And if you assume merely that Epstein managed to turn what would have been ordinary income/short term capital gains into long-term capital gains, again that does not seem to be so insanely rarified that other tax structuring gurus more savory than Epstein wouldn’t be able to come up with similar magic at much lower fees and reputational risk. And that level of tax savings would amount to less than half than if Epstein found some sneaky way to make the taxes disappear entirely.4 So that means you would need to assume an even greater amount of Black personal pre-tax income was subjected to Epstein’s tax legerdemain, on the order now of $4 billion to $8 billion, over eight years.

Let’s go one step further. It is highly unlikely that much of the income was from Apollo, the public company, or the Apollo fund level. Any of the income reported in a 10-K is going to be hard to play with much. And Black and his fellow partners would already have America’s best and brightest tax minds doing their best to assure that as much of the money they get from Apollo, save their salaries, is subject to long-term capital gains treatment.

So where did the at least $250 million a year, and perhaps over $1 billion a year that Black was using Epstein to shield from the taxes come from? Probably from Apollo portfolio companies.

If that’s correct, and we are highly confident that this is correct at least in part if not substantially, Apollo limited partners should be mighty unhappy. We have examples of this sort of thing happening again and again (see the example of KKR Capstone here and a Blackstone affiliate here). Despite the SEC evangelizing about this problem of hidden grifting at investor expense for a bit in 2014 and 2015, nothing fundamental has changed about private equity disclosure about how much in fees and costs they are extracting from portfolio companies, and accordingly, no reason to think that those charges have moderated. If anything, they could have gotten worse given that even more investors are desperately throwing money at private equity.

So if at least some of the Black monies that Epstein was protecting from the tax man came from Apollo portfolio companies, something must have been done to change their character from a tax perspective for there to be tax savings: designating a new payee, sending the monies to a different account and/or changing the claimed purpose of the fee or expense. The latter would have required changes in invoicing or even the legal agreements with the portfolio companies.

The larger point is that nothing like that could have happened without the knowledge and participation of at least some manager or executives at Apollo portfolio companies, as well as the bean-counters at Apollo and the Apollo employees sitting on the pertinent portfolio company boards.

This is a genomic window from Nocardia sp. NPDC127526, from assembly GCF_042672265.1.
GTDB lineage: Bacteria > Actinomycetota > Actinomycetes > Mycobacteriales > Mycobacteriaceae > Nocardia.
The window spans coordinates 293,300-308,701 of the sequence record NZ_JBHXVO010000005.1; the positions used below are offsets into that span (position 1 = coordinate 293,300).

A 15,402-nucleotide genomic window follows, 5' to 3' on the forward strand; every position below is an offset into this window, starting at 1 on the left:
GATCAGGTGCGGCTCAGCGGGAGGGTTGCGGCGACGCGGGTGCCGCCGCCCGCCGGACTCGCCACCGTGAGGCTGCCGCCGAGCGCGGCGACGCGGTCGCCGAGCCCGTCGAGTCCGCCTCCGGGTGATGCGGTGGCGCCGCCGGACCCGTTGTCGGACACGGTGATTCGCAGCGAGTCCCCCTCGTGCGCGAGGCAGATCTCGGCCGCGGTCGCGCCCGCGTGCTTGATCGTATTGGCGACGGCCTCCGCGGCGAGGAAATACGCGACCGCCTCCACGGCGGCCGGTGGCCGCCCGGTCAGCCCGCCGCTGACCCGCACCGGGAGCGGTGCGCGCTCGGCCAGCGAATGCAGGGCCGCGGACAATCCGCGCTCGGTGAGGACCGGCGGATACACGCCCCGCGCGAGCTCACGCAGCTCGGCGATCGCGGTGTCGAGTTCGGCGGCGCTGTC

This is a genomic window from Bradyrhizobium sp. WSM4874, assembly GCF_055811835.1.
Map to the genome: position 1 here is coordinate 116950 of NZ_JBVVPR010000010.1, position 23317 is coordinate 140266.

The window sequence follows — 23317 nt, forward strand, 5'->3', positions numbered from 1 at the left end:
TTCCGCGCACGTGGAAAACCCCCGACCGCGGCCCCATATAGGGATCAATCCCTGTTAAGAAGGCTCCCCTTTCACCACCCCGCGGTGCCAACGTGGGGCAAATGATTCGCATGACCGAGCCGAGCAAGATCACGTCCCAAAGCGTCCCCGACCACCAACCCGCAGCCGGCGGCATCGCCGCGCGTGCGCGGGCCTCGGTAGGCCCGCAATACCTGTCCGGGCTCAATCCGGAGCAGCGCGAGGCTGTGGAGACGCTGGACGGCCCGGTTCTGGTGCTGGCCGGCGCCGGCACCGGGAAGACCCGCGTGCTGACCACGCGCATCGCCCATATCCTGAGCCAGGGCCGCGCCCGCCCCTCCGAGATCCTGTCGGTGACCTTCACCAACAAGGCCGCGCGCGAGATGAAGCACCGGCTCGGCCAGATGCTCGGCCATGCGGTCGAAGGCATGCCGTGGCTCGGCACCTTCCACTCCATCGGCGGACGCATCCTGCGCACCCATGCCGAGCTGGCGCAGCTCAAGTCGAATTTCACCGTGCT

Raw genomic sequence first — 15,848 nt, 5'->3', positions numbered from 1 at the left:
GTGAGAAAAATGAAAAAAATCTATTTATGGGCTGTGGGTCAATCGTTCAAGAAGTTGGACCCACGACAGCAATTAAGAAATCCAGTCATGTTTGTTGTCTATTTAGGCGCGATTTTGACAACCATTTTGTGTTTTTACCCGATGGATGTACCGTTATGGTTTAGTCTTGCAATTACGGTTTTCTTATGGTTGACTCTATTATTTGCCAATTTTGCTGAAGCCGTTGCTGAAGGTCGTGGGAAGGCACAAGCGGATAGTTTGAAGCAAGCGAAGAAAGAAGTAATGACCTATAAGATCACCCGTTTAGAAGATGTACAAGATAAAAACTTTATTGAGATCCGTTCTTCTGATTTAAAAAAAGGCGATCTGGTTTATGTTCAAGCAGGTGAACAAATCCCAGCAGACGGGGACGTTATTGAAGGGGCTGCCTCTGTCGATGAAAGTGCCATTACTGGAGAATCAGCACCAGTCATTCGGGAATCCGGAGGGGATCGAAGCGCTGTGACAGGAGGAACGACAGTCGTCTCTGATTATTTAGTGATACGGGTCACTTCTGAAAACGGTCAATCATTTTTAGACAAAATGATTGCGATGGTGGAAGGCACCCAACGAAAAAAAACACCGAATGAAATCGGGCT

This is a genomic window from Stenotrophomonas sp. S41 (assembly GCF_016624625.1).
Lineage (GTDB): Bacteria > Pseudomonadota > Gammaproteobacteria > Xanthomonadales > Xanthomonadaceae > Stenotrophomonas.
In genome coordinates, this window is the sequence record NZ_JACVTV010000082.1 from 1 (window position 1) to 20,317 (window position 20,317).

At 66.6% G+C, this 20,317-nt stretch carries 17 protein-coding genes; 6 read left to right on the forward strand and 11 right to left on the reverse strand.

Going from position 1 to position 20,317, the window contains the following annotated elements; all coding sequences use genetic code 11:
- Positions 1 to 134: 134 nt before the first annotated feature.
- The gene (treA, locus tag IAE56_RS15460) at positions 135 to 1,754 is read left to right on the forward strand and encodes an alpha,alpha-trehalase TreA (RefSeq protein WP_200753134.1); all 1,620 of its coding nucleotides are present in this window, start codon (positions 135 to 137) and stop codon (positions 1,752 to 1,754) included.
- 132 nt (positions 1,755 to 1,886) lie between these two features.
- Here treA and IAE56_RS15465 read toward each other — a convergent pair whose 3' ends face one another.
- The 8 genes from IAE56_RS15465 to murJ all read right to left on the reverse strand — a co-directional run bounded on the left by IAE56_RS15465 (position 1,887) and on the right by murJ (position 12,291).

We freely admit that we don’t have proof that anything like these sort of portfolio company level machinations took place. But again, do the math. You just can’t get to this level of tax savings without at least some, and potentially a lot, of the income at issue coming from portfolio companies or other investment fund assets.

1 It’s reasonable to assume that Black stopped or cut way back on his use of Epstein as of the fee row, in 2016; the 2017 payment was likely a settlement.

2 Oddly the Wall Street Journal is reporting only $148 million in fees and no loans, but the Times also has detail on the internal jousting and thus seems to have the better grasp of facts.

3The earlier Times account also had details that showed that Black had made an effort to conceal these payments, which again calls into question “Oh, these were just fees for legitimate services.” For instance:

Some of the payments from Mr. Black are described in an internal report by Deutsche Bank, which served as Mr. Epstein’s primary banker from 2013 into 2019…

Portions of the report reviewed by The Times describe a payment of $22.5 million in 2017 by a company called BV70 LLC, which the bank said owned Mr. Black’s yacht, to Plan D, the company that managed Mr. Epstein’s Gulfstream jet. When an employee in Deutsche Bank’s anti-financial-crime division inquired about the payment, she was told by another bank employee that it was a fee for consulting services provided by Southern Trust Company, one of the dozens of entities Mr. Epstein operated in the Virgin Islands. There was no explanation for why the payment went to Plan D.

The Deutsche Bank report also shows that BV70 made a $10 million donation in 2015 to a charitable foundation started by Mr. Epstein, Gratitude America, which made several million dollars in grants while Mr. Epstein was casting himself as a philanthropist. BV70 also planned to make another payment of $10 million to Mr. Epstein for advisory work, according to the report, although it was unclear if that payment was ever made.